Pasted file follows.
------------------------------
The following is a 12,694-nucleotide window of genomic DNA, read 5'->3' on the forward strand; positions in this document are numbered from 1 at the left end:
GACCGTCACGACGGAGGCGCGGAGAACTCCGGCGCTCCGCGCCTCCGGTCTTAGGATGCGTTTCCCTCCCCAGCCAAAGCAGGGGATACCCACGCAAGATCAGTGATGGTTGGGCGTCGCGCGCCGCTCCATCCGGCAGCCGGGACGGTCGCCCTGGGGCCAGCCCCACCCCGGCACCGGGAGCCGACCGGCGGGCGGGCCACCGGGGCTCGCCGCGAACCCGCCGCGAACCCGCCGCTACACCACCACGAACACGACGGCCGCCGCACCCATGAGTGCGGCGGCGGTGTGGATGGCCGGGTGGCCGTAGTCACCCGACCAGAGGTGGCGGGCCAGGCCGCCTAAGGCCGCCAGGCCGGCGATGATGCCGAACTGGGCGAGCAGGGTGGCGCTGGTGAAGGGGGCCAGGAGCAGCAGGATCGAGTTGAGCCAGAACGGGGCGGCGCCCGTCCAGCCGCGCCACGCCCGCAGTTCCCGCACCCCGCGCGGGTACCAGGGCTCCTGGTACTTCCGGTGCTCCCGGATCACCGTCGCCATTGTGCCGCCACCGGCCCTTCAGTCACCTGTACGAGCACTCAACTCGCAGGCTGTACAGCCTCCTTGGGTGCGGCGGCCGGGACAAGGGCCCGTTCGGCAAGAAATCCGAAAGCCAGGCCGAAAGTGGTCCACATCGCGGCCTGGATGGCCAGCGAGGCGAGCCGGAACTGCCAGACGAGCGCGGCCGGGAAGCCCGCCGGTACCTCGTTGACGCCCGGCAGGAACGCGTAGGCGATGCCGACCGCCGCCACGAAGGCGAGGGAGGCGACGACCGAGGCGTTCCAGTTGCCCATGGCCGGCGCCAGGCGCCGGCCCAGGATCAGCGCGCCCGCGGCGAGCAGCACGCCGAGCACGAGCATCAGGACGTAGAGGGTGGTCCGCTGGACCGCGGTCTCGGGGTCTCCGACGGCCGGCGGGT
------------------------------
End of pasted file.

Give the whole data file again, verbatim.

The following is a 12,694-nucleotide window of genomic DNA, read 5'->3' on the forward strand; positions in this document are numbered from 1 at the left end:
GACCGTCACGACGGAGGCGCGGAGAACTCCGGCGCTCCGCGCCTCCGGTCTTAGGATGCGTTTCCCTCCCCAGCCAAAGCAGGGGATACCCACGCAAGATCAGTGATGGTTGGGCGTCGCGCGCCGCTCCATCCGGCAGCCGGGACGGTCGCCCTGGGGCCAGCCCCACCCCGGCACCGGGAGCCGACCGGCGGGCGGGCCACCGGGGCTCGCCGCGAACCCGCCGCGAACCCGCCGCTACACCACCACGAACACGACGGCCGCCGCACCCATGAGTGCGGCGGCGGTGTGGATGGCCGGGTGGCCGTAGTCACCCGACCAGAGGTGGCGGGCCAGGCCGCCTAAGGCCGCCAGGCCGGCGATGATGCCGAACTGGGCGAGCAGGGTGGCGCTGGTGAAGGGGGCCAGGAGCAGCAGGATCGAGTTGAGCCAGAACGGGGCGGCGCCCGTCCAGCCGCGCCACGCCCGCAGTTCCCGCACCCCGCGCGGGTACCAGGGCTCCTGGTACTTCCGGTGCTCCCGGATCACCGTCGCCATTGTGCCGCCACCGGCCCTTCAGTCACCTGTACGAGCACTCAACTCGCAGGCTGTACAGCCTCCTTGGGTGCGGCGGCCGGGACAAGGGCCCGTTCGGCAAGAAATCCGAAAGCCAGGCCGAAAGTGGTCCACATCGCGGCCTGGATGGCCAGCGAGGCGAGCCGGAACTGCCAGACGAGCGCGGCCGGGAAGCCCGCCGGTACCTCGTTGACGCCCGGCAGGAACGCGTAGGCGATGCCGACCGCCGCCACGAAGGCGAGGGAGGCGACGACCGAGGCGTTCCAGTTGCCCATGGCCGGCGCCAGGCGCCGGCCCAGGATCAGCGCGCCCGCGGCGAGCAGCACGCCGAGCACGAGCATCAGGACGTAGAGGGTGGTCCGCTGGACCGCGGTCTCGGGGTCTCCGACGGCCGGCGGGT